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When legendary children's performer Ella Jenkins took a demo tape of four songs to Moses Asch of Folkways Records in 1956, he signed her on the spot. Four decades later, Jenkins has recorded more than 30 records and played on seven continents, including Antarctica. The 75-year-old's call-and-response method and her use of music from around the world have made her not only an infectious performer but an important figure in multicultural education. Jenkins will play for children of all ages on Friday, May 26, at 7 p.m. at the Carolina Theatre. Tickets are $10 and $6; call 560-3030 for details, or visit


It's quite a rock weekend at the Cat's Cradle: Friday, May 26, critics' faves Sleater-Kinney return to town on the heels of their fifth album, All Hands on the Bad One (Kill Rock Stars). The bass-free trio--a melding of Corin Tucker's Poly Styrene-esque wail and the grounding harmonies of Carrie Brownstein--tackles everything from being a girl band in a boy-band world ("You're No Rock 'n' Roll Fun") to disillusion with the very scene the group helped to create. In "#1 Must Have," the musicians struggle with the way their girl-power ideals get co-opted by corporate rock's finger-on-the-pulse marketing sages: "Now who'd believe this riot grrrl's a cynic?" Tucker wails. Not me.

Saturday, May 27, former Squirrel Nut Zipper Tom Maxwell officially unveils the touring version of his solo project (two of his SNZ pals, Ken Mosher and Chris Phillips, are in the band) before taking it to the masses. Maxwell's debut LP, Samsara, is an eclectic and ambitious hybrid of influences that takes the listener across time lines and continents. (Chinese opera? Yup.) He promises to "pull out all the stops" for this hometown show. Seeing how Maxwell and his wife, Mel, are expecting their first little nipper this August, this will likely be the last hometown shindig for a while. Dexterville, the current project of the Flat Duo Jets' guitar madman Dex Romweber, heats up the crowd.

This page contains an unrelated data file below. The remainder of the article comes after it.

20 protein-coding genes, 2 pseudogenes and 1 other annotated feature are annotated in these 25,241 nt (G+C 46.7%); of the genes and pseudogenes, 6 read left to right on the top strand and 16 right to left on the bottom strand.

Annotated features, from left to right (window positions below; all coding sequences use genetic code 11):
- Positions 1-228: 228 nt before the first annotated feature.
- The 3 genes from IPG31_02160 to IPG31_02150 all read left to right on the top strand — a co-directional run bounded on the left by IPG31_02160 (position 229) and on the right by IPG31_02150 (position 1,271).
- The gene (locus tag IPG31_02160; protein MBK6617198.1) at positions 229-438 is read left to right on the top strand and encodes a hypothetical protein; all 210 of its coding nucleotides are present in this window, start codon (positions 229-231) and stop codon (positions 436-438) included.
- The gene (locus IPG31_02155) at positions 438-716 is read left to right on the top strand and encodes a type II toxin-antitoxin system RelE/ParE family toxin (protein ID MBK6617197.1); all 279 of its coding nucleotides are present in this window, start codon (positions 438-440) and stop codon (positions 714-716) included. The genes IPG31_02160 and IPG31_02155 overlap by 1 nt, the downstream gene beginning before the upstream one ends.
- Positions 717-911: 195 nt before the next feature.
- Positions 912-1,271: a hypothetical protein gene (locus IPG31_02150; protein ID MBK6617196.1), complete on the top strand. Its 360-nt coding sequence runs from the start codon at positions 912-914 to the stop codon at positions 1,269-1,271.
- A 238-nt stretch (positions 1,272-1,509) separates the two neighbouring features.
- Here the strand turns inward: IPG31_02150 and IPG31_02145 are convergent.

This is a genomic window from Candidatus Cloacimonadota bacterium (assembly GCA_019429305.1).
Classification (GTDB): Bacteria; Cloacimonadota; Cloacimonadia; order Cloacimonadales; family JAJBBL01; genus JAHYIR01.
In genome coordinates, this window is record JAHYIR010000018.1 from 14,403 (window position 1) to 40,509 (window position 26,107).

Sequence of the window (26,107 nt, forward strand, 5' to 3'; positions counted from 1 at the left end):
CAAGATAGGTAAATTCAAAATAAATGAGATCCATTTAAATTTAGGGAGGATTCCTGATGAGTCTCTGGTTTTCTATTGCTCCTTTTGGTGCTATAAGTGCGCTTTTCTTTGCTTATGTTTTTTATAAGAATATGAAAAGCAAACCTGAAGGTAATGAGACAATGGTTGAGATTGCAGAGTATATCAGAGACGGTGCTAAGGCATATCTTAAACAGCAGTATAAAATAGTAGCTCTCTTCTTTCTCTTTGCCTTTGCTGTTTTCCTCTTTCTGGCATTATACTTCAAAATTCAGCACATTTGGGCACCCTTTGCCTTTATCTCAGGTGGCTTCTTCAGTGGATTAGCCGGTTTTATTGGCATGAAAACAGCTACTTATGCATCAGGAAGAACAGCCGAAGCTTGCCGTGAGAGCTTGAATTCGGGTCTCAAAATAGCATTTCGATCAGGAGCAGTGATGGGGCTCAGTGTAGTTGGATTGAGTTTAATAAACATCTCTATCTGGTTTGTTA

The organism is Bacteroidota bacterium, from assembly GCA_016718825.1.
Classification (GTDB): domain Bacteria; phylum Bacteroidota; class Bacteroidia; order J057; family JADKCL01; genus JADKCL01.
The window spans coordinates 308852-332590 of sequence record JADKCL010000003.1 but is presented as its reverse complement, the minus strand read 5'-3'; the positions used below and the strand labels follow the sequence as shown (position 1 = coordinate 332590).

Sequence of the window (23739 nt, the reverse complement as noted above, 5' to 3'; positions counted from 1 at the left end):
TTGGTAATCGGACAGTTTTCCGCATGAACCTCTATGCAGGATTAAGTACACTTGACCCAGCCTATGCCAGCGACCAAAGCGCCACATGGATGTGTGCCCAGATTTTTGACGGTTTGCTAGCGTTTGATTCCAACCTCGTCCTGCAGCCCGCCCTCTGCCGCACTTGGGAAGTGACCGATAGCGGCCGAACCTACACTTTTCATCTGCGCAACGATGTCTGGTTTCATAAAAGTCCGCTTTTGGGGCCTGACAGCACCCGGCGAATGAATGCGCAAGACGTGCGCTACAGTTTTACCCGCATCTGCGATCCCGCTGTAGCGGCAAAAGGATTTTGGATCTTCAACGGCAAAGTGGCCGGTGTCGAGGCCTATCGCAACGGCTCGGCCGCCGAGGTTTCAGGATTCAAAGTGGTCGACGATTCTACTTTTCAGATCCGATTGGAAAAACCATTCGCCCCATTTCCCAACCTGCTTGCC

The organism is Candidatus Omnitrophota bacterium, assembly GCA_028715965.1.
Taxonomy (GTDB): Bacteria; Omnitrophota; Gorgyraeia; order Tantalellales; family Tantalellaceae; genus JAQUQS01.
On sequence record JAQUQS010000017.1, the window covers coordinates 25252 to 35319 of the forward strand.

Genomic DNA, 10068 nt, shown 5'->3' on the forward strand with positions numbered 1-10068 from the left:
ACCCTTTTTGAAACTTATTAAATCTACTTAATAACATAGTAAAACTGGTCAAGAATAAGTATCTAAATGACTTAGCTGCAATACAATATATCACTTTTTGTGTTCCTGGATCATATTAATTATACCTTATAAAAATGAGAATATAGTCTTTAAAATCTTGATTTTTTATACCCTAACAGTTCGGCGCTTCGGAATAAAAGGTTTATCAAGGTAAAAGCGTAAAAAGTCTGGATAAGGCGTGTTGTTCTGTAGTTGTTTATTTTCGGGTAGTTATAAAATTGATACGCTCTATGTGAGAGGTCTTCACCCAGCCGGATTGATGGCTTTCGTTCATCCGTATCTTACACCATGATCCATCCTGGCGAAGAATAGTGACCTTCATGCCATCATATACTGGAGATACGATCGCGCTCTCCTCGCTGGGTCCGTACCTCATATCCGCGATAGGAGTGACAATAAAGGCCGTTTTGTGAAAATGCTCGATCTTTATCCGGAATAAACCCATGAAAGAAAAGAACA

Atlanta, Ga.'s Daemon Records--a true, nonprofit independent recording co-op in these days of media conglomerates and uniformity--has a showcase Sunday night as part of Daemon's "Anniversary Tour 2000." Started by the Indigo Girls' Amy Ray, Daemon has successfully operated a community-based, artist-friendly record company for more than a decade with about 40 releases to date, such as the Ellen James Society, James Hall, the Rock-A-Teens and Mrs. Fun. Daemon's best selling record? An Atlanta cast recording of Jesus Christ Superstar (featuring Amy Ray and Emily Saliers as Jesus and Mary Magdalene, respectively)--a benefit project which has donated more than $60,000 to anti-handgun groups. The May 28 show features Danielle Howle (with the Tantrums), Lift, Three Finger Cowboy and special guests The Butchies and Tami Hart from Durham's Mr. Lady Records, which is co-sponsoring the showcase. Amy Ray hosts the festivities, and the word is that she intends to do more than just host, if you get my drift. (The Indigo Girls, incidentally, return to the Alltel Pavilion at Walnut Creek for a show on June 4.) Call 967-9053 for show time as it may start early. --Angie Carlson

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